Search IconSearch

Are Energy Drinks for Kids a Good Idea?

Why kids and caffeine just don’t mix

preteen drinks and energy drink while playing

With their neon colors and flashy designs, energy drinks are oh-so-tempting to young eyes. So, when your tween is begging for a bottle of one and you’re tired of arguing, would it be the worst idea to cave and let them have one?


Cleveland Clinic is a non-profit academic medical center. Advertising on our site helps support our mission. We do not endorse non-Cleveland Clinic products or services. Policy

Pediatric dietitian Diana Schnee, MS, RD, CSP, LD says it’s best to steer clear. “These drinks are marketed in a way that’s really appealing,” Schnee says. “But they can be harmful to kids.”

Schnee explains why energy drinks and kids don’t mix.

Is caffeine bad for kids?

The U.S. Food and Drug Administration (FDA) doesn’t have official guidelines about kids and caffeine. But pediatric experts say kids under the age of 12 should avoid caffeine, and those over 12 should limit it to no more than 100 milligrams (about two cans of cola) per day.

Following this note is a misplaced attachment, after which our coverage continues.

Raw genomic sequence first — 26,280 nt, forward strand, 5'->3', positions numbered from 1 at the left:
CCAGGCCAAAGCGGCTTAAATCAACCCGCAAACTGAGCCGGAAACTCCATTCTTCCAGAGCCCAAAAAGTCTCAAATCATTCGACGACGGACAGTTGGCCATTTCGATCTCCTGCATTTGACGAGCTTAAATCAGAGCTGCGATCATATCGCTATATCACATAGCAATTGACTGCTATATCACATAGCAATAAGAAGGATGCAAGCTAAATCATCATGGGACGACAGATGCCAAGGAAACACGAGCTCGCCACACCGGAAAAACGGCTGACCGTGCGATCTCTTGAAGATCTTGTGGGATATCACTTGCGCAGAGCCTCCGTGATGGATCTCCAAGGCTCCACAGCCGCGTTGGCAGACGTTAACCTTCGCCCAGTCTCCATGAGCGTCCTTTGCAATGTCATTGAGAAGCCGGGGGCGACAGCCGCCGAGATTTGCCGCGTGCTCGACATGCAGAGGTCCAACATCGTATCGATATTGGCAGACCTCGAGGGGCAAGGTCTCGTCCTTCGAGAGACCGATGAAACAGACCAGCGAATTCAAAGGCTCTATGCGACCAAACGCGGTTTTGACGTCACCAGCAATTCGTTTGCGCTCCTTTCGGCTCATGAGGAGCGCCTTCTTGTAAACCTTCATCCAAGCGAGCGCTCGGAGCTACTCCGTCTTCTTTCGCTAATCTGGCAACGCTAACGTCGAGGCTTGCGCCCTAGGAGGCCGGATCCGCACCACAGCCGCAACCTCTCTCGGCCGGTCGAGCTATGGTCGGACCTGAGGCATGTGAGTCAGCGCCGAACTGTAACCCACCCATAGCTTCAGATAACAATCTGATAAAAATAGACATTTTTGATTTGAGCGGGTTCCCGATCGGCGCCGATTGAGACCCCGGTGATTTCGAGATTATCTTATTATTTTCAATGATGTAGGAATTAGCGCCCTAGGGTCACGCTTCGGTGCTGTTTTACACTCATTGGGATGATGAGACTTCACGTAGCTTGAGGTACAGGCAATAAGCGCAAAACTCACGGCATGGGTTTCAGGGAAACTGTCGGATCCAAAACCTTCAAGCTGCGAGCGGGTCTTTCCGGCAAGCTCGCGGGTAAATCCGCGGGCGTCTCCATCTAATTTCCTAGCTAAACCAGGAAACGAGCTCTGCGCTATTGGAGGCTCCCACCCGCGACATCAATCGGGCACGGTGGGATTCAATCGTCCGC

If your kids sometimes drink caffeinated soda or enjoy an iced latte at the coffee shop, you might think that energy drinks aren’t much different. Think again.

The American Academy of Pediatrics says that energy drinks should be totally off-limits to kids and adolescents.

A cup of cola contains about 45 milligrams of caffeine, while a cup of coffee has about twice that. Energy drinks vary widely, depending on the brand and the size of the can or bottle. But some can pack a punch of 400 milligrams or even 500 milligrams of caffeine per container. That’s a lot.

Plus, the FDA doesn’t regulate the amount of caffeine in beverages, Schnee says, so you can’t always trust what you see on the label. “A can might say it contains 200 milligrams but actually has 250. There’s no regulation.”

Here’s something else that parents might not be aware of. Many energy drinks contain a variety of stimulants besides caffeine, including herbal supplements or other natural stimulants from plants. That all adds up to a serious case of bouncing off the walls.

Energy drinks and kids: health risks

What’s the harm in a little energy boost? Energy drinks do more than make kids hyper. High amounts of caffeine can cause uncomfortable side effects and even harm a child’s health.